Feel like criticizing any member of this Colorado program’s brash communication style? You’re putting a proverbial target on your back, to say the very least. Dare to call out Deion Sanders’ Ford truck as similarly ostentatious, or perhaps impractical? Would you hazard to pillory its abysmal record re: miles per gallon?

Yeah, good luck. What you see as points of weakness, they consider out-and-out strengths.

You’ve probably seen something similar before, but this is a 1-of-1

Aside from the cost alone, let’s compare the specs of the suped-up Deion Sanders F650 truck and the base-level Ford F650 “pro loader:”

6.8L V8 TurboEngine7.3L V8
750 lb.-ft.Torque468 lb.-ft.
10-speed autoTransmission6-speed auto

Don’t be fooled by the difference in engine size or horsepower, folks — Coach Prime’s super truck isn’t wholly unrecognizable compared to a standard-issue Ford F650 to the naked eye, but judged on the merits in live action, it’s truly a bigger, meaner machine by multiple orders of magnitude.

Kind of like the Buffs entering Week 1 of the college football season against last year’s national championship runners-up, TCU, packing a massively greater punch than meets the eye.

They were 21-point underdogs. They won. You’re not entirely sure what it was that you saw. You perhaps weren’t sure if you liked it or not, but you knew enough to know you were witnessing an energy you had never seen before.

And it was fun.

Let’s talk about those vertical exhaust ports that look like smokestacks

From one perspective, it’s just a lot of hot air.

From another, we’re talking about it. We’re not sure if we can take our eyes off of it.

Come this time next week, we’ll still be.

It’s unapologetically black

Do NOT take it from a 35-year-old white guy from SEC country — just read what Clinton Yates wrote over at Andscape:

“The Georgetown Hoyas were known for graduating tough players and specializing in centers. The Fab Five were a cultural force that reminded America that the athletes are the reason anyone shows up to watch. UNLV was a hard-nosed operation that flew in the face of blue-blooded Duke in a time when they felt unbeatable. The Miami Hurricanes all looked like men among boys when they took the gridiron.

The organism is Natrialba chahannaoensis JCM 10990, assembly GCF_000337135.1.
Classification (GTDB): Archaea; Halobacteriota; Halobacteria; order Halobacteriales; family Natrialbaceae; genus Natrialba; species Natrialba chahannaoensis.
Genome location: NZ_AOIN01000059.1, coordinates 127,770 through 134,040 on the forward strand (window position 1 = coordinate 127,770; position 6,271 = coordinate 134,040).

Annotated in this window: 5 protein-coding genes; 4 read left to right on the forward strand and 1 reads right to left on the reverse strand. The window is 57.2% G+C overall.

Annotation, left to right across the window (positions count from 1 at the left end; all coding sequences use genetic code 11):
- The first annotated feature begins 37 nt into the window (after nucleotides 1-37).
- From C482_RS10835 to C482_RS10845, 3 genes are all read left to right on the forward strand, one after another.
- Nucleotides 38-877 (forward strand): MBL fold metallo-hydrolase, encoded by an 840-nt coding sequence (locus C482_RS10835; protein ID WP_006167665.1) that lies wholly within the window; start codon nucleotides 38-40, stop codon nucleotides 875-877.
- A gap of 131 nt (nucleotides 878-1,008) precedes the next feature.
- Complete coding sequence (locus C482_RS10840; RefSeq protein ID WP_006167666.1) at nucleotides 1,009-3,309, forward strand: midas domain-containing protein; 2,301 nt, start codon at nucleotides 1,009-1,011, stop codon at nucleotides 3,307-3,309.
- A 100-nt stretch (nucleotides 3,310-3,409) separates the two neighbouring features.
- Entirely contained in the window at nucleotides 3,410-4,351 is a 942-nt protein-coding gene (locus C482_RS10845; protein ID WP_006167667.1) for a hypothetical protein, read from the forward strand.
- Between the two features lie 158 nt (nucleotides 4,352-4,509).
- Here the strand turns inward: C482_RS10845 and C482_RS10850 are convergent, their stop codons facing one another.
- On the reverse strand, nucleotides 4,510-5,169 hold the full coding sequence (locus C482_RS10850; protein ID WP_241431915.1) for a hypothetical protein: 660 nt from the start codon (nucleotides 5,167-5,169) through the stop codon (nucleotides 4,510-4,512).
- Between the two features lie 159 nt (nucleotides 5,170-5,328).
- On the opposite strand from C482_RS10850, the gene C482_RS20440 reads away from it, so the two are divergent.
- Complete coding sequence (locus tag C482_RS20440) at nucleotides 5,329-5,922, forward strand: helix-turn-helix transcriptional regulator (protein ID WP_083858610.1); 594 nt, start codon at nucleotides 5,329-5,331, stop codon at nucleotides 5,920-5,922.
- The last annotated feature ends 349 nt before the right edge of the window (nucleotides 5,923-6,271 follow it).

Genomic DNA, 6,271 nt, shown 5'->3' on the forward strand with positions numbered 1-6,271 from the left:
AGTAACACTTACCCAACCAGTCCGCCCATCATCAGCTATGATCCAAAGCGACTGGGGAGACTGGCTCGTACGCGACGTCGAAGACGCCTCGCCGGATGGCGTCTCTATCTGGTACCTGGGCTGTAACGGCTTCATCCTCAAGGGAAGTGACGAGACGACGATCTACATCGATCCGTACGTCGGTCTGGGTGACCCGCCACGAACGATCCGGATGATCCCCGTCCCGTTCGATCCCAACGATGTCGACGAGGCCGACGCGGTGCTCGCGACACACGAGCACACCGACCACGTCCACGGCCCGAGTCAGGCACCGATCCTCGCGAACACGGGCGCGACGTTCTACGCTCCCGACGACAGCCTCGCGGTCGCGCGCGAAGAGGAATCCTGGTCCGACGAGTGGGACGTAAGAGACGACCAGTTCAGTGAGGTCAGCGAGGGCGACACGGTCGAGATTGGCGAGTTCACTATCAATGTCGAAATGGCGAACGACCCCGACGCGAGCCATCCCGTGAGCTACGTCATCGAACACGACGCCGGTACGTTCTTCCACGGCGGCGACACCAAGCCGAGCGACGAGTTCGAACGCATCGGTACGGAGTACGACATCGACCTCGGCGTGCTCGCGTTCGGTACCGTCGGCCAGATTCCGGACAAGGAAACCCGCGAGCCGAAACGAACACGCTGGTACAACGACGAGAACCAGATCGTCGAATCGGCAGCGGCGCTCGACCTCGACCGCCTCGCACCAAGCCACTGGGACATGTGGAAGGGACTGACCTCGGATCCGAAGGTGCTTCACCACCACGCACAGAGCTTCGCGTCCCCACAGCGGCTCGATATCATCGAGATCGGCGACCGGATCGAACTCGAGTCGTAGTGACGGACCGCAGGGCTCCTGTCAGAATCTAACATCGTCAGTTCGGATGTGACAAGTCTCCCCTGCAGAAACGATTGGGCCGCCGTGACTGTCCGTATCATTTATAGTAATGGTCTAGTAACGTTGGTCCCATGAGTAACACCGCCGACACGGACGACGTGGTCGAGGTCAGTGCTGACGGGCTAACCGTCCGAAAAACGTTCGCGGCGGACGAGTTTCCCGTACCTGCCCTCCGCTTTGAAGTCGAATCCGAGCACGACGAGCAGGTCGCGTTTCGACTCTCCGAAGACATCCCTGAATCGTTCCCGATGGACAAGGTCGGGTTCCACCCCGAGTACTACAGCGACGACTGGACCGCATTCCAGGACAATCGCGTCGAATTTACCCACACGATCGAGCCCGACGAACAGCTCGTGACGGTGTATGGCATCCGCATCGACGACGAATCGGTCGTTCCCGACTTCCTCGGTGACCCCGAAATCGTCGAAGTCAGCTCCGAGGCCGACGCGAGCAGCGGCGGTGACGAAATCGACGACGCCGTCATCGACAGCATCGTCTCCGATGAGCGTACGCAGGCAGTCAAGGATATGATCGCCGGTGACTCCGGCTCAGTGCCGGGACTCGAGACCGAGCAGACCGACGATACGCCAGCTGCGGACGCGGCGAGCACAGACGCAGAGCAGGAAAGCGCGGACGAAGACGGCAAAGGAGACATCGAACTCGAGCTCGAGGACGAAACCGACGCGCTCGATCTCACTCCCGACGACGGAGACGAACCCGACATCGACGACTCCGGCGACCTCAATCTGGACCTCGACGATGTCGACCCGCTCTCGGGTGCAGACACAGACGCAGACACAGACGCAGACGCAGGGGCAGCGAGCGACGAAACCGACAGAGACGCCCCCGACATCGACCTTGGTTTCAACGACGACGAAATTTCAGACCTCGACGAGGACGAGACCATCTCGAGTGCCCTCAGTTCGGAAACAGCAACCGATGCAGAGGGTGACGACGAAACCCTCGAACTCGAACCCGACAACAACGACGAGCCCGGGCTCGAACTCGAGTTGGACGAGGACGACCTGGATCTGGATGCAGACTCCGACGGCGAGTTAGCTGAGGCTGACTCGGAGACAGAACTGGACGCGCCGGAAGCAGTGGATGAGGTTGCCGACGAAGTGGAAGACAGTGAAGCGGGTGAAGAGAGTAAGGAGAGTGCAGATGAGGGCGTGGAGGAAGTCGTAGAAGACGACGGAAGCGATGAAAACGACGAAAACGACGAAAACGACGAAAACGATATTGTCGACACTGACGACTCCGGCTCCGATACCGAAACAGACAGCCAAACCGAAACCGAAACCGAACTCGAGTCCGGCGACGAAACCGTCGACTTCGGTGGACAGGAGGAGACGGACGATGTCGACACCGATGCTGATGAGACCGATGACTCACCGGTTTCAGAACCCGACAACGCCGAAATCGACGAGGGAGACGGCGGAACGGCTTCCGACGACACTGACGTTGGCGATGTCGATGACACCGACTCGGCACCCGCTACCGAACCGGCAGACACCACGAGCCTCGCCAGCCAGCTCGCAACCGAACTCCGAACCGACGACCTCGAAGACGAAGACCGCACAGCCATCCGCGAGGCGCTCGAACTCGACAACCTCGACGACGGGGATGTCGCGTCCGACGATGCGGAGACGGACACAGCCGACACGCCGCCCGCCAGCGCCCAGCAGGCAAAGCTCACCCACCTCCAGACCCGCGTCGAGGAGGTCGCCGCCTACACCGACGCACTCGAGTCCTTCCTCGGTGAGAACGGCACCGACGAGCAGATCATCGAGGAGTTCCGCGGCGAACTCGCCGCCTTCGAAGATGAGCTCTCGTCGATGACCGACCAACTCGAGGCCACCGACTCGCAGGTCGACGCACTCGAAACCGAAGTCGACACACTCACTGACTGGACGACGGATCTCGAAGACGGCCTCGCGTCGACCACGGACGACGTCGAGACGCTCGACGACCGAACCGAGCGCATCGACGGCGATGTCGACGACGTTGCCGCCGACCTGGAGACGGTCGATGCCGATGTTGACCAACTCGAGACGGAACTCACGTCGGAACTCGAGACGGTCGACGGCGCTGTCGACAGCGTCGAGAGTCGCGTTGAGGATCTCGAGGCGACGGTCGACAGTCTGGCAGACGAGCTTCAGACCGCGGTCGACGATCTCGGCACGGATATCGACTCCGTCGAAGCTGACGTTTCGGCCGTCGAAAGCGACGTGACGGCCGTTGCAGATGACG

“There was something sort of obvious, even if rote, about the Black community’s natural rooting interest in those teams. Sanders’ operation feels completely different, even if the success isn’t necessarily grand. The undercurrent of most of the criticism of what they do feels rooted in some form of racism, even if not outright. Tell me again, what exactly the problem is, ever, with Sanders?”

At some point, it will run out of gas


@boardroom_ A prime example of Coach Prime’s ability to seize a prime opportunity. #deionsanders #gobuffs #collegefootball #coachprime ♬ original sound – Boardroom

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About The Author
Sam Dunn
Sam Dunn
Sam Dunn is the Managing Editor of Boardroom. Before joining the team, he was an editor and multimedia talent for several sports and culture verticals at Minute Media and an editor, reporter, and site manager at SB Nation. A specialist in content strategy, copywriting, and SEO, he has additionally worked as a digital consultant in the corporate services, retail, and tech industries. He cannot be expected to be impartial on any matter regarding the Florida Gators or Atlanta Braves. Follow him on Twitter @RealFakeSamDunn.